ZymPay revolutionises electricity bill payments for UK-based Zimbabweans
All electricity payments in Zimbabwe are now made by purchasing top-up vouchers similar to those for pay-as-you-go mobile phones. Electricity office counters and QikPay agents allow the purchase of these pre-paid vouchers. The customer enters the long number directly into their meter to top-up their supply.
Now London-based money transfer and bill payments business – ZymPay – offers a direct payment service for diaspora living outside the country. Starting with the UK, customers will be able to pay their electricity bills online and receive the – meter-specific – top-up voucher via SMS. Then all they need to do is get someone to tap the code into their meter back in Zimbabwe.
‘This was such a hassle before,’ says Glorianne Francis, a Zimbabwean living and working in the UK. ‘Up till now I’ve had to transfer money home, get a friend or relative to take the cash to buy a voucher and then put in the number. With ZymPay I can pay for my electricity in under a minute online and for a negligible fee.’
‘Electricity payments using ZymPay Advantage is just part of our fresh thinking on fairer financial services for African diaspora and their recipients,’ said Dakshesh Patel, founder and CEO of ZymPay. ‘We see unacceptable money transfer fees as a fair target, especially to Africa where the costs are on average double that of any other destination.’
‘To transfer even small amounts of money diaspora have been hit with exorbitant money transfer fees. This is unacceptable and completely unnecessary in our eyes, not to mention highly inconvenient,’ says Patel. ‘Our fee is only £1.99 to cover administration costs.’
ZymPay’s Chief Marketing Officer – Nicholas Ricketts – added. ‘Once you put payments like this online you can really add value for customers, many of whom are paying the electricity bills for their relatives. Now they can pay online and in a couple of minutes their granny will receive a text on her phone with the top-up code. She doesn’t even need to leave her front room.’
ZymPay plans to open its first money transfer route to Zimbabwe in 2015. ‘Our service aims to deliver a safe and fair way to send money abroad,’ says Patel. ‘We have adopted extremely high standards of end-to-end compliance for ‘Know Your Customer’ and Anti-Money Laundering, going way beyond current guidelines and practices. It means that we – and the institutions we partner with here and in Africa – have the greatest confidence in our systems.’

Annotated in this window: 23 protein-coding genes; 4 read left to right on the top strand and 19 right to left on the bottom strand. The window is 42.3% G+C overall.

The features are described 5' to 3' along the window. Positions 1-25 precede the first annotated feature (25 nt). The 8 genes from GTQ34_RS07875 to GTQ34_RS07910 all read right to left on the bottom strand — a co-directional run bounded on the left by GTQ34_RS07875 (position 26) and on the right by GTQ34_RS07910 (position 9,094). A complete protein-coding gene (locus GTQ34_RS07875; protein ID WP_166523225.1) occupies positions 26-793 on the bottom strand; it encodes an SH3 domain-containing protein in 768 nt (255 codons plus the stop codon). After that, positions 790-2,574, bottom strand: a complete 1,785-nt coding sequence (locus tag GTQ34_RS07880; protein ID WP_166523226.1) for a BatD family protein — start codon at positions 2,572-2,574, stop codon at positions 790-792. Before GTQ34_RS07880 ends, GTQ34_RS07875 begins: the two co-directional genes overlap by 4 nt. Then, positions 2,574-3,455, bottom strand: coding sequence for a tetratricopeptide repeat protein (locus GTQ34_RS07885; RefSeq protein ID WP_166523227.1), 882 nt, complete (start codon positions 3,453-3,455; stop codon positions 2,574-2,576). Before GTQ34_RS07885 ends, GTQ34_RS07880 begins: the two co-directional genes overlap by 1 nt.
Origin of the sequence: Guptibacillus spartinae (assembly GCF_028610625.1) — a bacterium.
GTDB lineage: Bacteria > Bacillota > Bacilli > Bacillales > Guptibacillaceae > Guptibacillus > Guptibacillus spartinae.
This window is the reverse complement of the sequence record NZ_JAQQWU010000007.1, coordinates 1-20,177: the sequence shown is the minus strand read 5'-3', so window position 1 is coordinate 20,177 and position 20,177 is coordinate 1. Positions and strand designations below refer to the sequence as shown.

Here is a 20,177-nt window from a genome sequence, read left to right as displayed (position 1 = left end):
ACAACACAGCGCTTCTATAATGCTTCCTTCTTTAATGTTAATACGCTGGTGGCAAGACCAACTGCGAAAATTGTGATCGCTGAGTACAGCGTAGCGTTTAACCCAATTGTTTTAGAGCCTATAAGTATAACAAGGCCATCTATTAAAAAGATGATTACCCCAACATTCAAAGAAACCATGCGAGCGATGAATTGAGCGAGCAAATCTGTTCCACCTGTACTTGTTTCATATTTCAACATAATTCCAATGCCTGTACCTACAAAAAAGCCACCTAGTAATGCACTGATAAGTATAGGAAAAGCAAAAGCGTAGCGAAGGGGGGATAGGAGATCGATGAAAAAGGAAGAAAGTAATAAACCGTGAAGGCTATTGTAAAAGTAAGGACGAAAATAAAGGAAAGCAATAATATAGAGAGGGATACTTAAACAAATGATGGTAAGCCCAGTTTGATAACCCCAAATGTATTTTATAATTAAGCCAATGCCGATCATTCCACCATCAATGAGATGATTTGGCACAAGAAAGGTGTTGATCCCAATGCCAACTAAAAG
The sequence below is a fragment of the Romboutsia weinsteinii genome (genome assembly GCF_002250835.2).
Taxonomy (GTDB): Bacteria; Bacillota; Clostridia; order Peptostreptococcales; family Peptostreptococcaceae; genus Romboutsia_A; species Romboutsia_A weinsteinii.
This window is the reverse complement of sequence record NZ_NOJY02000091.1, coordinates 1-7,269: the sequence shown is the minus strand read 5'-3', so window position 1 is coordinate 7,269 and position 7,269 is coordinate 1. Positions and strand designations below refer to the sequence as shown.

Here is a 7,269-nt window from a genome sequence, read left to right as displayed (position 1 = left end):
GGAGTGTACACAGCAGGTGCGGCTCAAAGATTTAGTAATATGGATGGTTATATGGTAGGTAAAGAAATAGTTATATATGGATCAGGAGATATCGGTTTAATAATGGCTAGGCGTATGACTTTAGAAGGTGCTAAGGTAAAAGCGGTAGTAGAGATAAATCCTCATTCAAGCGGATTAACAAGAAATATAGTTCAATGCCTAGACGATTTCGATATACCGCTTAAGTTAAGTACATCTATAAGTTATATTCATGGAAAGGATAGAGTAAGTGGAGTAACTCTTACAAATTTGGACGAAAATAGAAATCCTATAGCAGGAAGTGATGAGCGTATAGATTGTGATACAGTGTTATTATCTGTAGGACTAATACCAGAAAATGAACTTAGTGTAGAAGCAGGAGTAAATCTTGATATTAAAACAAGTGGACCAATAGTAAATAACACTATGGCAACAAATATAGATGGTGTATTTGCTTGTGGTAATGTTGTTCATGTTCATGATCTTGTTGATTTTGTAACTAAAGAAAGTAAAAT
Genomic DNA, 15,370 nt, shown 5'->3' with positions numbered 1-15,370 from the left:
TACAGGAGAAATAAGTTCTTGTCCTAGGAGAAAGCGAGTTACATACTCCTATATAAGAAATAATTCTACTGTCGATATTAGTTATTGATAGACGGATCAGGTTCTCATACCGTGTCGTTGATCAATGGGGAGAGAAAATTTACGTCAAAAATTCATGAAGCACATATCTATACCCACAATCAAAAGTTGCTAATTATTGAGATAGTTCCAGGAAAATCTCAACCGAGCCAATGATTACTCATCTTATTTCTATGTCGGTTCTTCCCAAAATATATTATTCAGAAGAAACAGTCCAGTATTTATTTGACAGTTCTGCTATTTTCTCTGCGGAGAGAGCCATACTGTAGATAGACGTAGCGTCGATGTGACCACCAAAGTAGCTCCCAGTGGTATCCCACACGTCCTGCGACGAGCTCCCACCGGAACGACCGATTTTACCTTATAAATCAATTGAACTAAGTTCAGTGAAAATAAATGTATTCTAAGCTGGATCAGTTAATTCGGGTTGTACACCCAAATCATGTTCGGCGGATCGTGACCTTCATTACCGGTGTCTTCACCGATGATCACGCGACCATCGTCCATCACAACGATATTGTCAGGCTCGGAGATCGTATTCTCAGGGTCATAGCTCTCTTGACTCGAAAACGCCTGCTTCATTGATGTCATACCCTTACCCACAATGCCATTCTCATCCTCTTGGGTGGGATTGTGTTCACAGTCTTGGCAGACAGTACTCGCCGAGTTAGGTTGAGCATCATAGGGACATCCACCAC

ZESA (Zimbabwe Electricity Supply Authority) is the state-owned energy company supplying all industry, businesses and domestic customers across the country. For home-owners payment is taken via top-up vouchers for the pre-paid meters that control electricity supply domestically. Currently credit vending points are in selected ZETDC offices in Harare and Bulawayo. Plans are underway to appoint third party vending platforms. When the system is eventually rolled-out throughout the country, customers will be able to purchase electricity tokens from supermarkets, petrol service stations, banks etc in the same manner they buy cellular phone airtime.
ZESA Holdings (PVT) Ltd and its subsidiaries are headquartered in Harare, Zimbabwe.
The ZymPay Advantage service is part of an innovative product suite that aims to bring fairer value for its customers. At the heart of ZymPay is a revolutionary money transfer service that will change the way money is sent abroad and how it is received. ZymPay aim to launch their ethically-led money transfer service in 2015.
ZymPay plans to charge substantially lower transfer fees than the well-known money transfer companies. And ZymPay’s partnerships with major UK banks – and institutions in receiving countries – ensures the best available rate with no hidden charges.
ZymPay was set up to give back to communities while delivering fair value for both sender and recipient. Every transfer generates a donation to ZymStart, a foundation that contributes to health and education projects in the receiving country.
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Guardian report into costs for remittances
Washington Post story on the Gates Foundation aims for remittances